Linked by Thom Holwerda on Fri 22nd Mar 2013 16:31 UTC
Windows Paul Thurrot: "Tipped off by a reader, I checked my System log in Event Viewer today and what did I find but a stack of pending updates for all of the core apps in Windows 8. I'm not 100 percent sure this is what I think it is. But if we're right, it looks like 18 of the core apps in Windows 8 are about to get updated. Or, almost all of them." Foley confirms it. By far Windows 8's weakest link, so I'm hoping this is true. Especially the Mail application is dreadful.
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RE[5]: Comment
by moondevil on Mon 25th Mar 2013 07:30 UTC in reply to "RE[4]: Comment"
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I think .NET vs WinRT is a bit a consequence of Vista's failure.

When .NET came out, the idea was to migrate everything to .NET, and C++ got a second class status.

There were two attempts to bring C++ developers to .NET world, first with Managed C++ and with .NET 2.0 C++/CLI.

Additionally, not all wannabe .NET developers, even today, are aware that you can compile to native code on installation time via NGEN.

Vista suffered a bit from the typical over engineering that is part of so many enterprise projects, which lead partly to its failure.

This allowed the Windows division, which isn't a big .NET fan, to make the Tools division go full circle back to native code.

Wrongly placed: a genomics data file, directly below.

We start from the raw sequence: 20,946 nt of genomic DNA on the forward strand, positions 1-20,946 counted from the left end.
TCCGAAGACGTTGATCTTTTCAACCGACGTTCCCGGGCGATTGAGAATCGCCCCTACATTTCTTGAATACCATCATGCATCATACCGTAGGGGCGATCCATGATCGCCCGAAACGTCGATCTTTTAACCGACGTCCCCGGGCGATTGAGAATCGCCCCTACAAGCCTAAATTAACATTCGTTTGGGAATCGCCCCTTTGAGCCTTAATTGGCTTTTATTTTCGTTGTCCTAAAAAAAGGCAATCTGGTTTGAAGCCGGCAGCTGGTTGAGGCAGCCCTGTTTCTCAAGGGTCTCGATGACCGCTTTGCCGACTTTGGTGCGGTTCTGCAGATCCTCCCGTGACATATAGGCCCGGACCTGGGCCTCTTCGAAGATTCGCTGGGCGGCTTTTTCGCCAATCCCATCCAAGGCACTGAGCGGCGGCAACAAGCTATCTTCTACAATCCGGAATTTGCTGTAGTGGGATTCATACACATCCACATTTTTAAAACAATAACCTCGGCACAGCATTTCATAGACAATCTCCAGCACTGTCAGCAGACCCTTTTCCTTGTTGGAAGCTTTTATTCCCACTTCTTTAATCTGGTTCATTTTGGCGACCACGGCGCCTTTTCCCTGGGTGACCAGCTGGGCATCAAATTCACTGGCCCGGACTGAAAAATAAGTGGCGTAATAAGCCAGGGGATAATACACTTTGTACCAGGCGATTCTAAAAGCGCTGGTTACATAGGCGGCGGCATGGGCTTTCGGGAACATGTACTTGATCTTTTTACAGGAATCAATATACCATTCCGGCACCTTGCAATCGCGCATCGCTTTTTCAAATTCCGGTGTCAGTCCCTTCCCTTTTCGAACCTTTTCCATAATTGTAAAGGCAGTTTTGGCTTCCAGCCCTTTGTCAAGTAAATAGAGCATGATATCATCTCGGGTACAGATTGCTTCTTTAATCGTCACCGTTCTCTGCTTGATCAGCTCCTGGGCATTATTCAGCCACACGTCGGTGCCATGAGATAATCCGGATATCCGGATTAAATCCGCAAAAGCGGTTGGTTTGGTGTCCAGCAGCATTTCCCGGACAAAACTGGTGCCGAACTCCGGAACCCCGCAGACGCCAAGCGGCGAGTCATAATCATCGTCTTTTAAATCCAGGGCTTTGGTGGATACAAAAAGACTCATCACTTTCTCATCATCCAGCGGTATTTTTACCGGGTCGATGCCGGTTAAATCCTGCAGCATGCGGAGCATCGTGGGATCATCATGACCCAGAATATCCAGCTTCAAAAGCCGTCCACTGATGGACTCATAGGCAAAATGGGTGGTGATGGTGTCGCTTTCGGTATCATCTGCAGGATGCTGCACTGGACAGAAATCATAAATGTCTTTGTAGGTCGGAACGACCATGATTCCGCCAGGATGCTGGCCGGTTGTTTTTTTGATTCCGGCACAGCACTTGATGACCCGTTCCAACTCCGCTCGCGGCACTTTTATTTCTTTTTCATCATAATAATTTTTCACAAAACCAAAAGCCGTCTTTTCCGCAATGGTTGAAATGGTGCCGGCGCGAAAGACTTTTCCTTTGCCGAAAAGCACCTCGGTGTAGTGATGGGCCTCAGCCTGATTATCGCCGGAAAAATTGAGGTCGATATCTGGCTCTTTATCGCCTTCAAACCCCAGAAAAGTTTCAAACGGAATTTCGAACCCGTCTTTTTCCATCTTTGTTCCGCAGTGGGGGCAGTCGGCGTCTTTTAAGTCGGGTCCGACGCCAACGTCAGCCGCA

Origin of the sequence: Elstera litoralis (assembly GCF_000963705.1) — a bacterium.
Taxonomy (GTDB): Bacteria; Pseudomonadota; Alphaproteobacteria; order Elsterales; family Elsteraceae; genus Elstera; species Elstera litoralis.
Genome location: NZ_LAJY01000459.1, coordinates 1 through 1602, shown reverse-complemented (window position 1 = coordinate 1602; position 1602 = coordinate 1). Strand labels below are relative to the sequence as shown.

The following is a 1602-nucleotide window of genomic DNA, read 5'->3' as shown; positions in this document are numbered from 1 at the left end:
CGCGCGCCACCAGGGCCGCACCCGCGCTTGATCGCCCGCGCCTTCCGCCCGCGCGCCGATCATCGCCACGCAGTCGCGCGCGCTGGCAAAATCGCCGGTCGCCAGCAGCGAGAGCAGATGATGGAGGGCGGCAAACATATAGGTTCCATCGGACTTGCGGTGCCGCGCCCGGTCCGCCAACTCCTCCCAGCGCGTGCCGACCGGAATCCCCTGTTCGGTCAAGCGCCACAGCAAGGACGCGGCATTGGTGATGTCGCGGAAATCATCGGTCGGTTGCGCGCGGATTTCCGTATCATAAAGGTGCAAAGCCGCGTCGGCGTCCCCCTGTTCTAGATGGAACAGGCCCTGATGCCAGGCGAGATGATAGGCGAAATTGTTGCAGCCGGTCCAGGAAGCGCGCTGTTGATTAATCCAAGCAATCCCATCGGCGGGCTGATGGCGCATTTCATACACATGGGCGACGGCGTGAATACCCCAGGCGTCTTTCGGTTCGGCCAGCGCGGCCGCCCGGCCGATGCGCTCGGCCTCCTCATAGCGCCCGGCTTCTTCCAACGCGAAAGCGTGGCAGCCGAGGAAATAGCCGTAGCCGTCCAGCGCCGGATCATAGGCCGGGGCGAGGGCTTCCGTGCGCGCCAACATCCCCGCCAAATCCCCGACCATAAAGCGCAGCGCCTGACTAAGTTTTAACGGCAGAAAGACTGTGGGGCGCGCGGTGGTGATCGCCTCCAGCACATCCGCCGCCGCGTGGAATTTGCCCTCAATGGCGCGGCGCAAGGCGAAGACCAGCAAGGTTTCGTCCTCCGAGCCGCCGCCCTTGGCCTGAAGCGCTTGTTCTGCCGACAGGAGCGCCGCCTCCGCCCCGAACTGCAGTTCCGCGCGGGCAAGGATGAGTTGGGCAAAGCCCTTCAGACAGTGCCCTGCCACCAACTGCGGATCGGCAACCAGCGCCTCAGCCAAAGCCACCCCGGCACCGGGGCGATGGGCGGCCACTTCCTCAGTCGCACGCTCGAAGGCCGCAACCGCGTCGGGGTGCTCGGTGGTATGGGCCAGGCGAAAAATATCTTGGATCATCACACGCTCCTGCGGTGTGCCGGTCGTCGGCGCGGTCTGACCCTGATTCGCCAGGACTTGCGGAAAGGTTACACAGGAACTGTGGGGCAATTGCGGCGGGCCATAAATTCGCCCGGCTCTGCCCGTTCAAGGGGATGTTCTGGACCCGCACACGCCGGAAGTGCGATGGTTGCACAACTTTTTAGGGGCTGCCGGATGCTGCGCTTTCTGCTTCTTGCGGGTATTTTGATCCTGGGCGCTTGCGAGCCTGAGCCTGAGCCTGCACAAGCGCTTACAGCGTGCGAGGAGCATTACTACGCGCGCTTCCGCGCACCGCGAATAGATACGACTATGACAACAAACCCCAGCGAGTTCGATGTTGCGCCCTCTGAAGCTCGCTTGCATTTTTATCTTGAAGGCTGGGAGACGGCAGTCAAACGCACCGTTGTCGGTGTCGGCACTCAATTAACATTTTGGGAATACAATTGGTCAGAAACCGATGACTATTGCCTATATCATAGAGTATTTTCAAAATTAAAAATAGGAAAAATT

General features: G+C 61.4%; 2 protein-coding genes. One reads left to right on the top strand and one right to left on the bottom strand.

This is why we have the C++ Renaissance, most of the new Windows APIs since Vista are COM based and not Win32, and finally WinRT offers a .NET like experience for native languages.

Even C++/CX is a set of C++ extensions, which although similar to C++/CLI, are used in native code.

While I don't like them, they are no different than C++ Builder's language extensions, or the ones almost every C or C++ compiler offers.

For those that are not aware, .NET applications are actually compiled to native code in Windows Phone 8, and according to some job offers on Microsoft, they might eventually integrate Visual C++ backend with native code backend for .NET.

Personally, I think the best way would be just to have a direct to native code compiler for .NET, or improve NGEN optimizations. But the political wars between Microsoft divisions have most likely lead to WinRT, which was in part the initial design for .NET, before they adopted the bytecode model.

This is nothing new, I have a few scars from political wars between software teams in Fortune 500 companies.

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